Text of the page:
Must We Have Romantic Tension?

A discussion of whether romantic tension between characters is a necessity.

Image Credit: 
Public Domain

When I wrote the book that became the first one I had published (Fall From Grace), I created three main characters: brother and sister Joseph and Lauren, and their best friend Paul. It genuinely surprised me when I was asked why I hadn’t created any romantic tension between Paul and one of the other two characters.

I pointed out that, although Joseph was gay, Paul wasn’t (that point was obvious early on in the book) and his relationship with Lauren was based on friendship, not romance. Now, as it turned out, Paul found a girlfriend by the time of the sequel, Leap of Faith, but the entire courtship was completed off-screen, as it were. There was a two-year gap in the chronology, and everything that evolved the relationship happened in those invisible years. It was easier that way, and even the relationship wasn’t particularly romantic. It was just a part of his life, and all of his relationships were important; friends as well as partner. Why wouldn’t they be? He cared about all of them.

A romantic subplot is almost always integral to the plot of books across all genres. Sometimes I find this depressing because people need to be shown the diversity of relationships that matter as well as romantic partners; there shouldn’t be a stigma to that. In my third book, Elysium’s Shadow, the main characters are a male and a female. I’ve written their interplay without any romantic undertones at all, because there aren’t any undertones. They are acquaintances and, as the plot continues, become friends, but that’s it. There’s nothing else between them, and nor should there be.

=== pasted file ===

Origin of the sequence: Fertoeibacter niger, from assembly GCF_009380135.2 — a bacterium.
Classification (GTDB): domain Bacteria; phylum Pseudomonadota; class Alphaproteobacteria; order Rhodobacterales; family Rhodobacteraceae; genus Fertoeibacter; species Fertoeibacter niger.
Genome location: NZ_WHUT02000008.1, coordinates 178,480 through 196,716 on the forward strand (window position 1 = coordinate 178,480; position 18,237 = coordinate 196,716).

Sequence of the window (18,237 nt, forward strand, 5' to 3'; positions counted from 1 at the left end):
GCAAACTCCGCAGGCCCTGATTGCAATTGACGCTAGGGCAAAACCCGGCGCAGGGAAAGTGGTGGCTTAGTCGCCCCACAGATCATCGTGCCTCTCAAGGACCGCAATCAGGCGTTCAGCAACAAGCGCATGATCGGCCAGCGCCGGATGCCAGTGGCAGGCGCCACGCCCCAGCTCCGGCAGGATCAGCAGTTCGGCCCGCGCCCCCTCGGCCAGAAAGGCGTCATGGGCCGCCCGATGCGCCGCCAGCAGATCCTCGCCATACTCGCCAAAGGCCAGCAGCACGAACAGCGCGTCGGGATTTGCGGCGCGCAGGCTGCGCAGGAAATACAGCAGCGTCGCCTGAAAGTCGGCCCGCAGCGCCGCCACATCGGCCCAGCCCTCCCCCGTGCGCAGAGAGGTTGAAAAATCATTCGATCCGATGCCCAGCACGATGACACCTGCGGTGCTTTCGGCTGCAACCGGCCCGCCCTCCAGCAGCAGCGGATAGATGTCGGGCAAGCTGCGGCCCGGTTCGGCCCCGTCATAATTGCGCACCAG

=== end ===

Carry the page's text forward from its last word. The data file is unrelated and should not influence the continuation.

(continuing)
It’s always a matter of some oddity (to me at least) that two people of compatible sexuality should automatically be written as having an attraction to each other. I simply don’t understand it; why should this be the case? Can they not just be friends? We know it’s possible, because it happens all the time in real life; at least, when we allow it. I’m friends with women and men and we’ve never had any inclination to be romantic. Our friendships are secure; they’re just as solid as people in a relationship, and it’s about time that was reflected more in fiction.

Thanet-based author Matthew has three novels published by Inspired Quill, is an inveterate blogger, and writing is his passion.

Join the Discussion

Please ensure all comments abide by the Thanet Writers Comments Policy

Add a Comment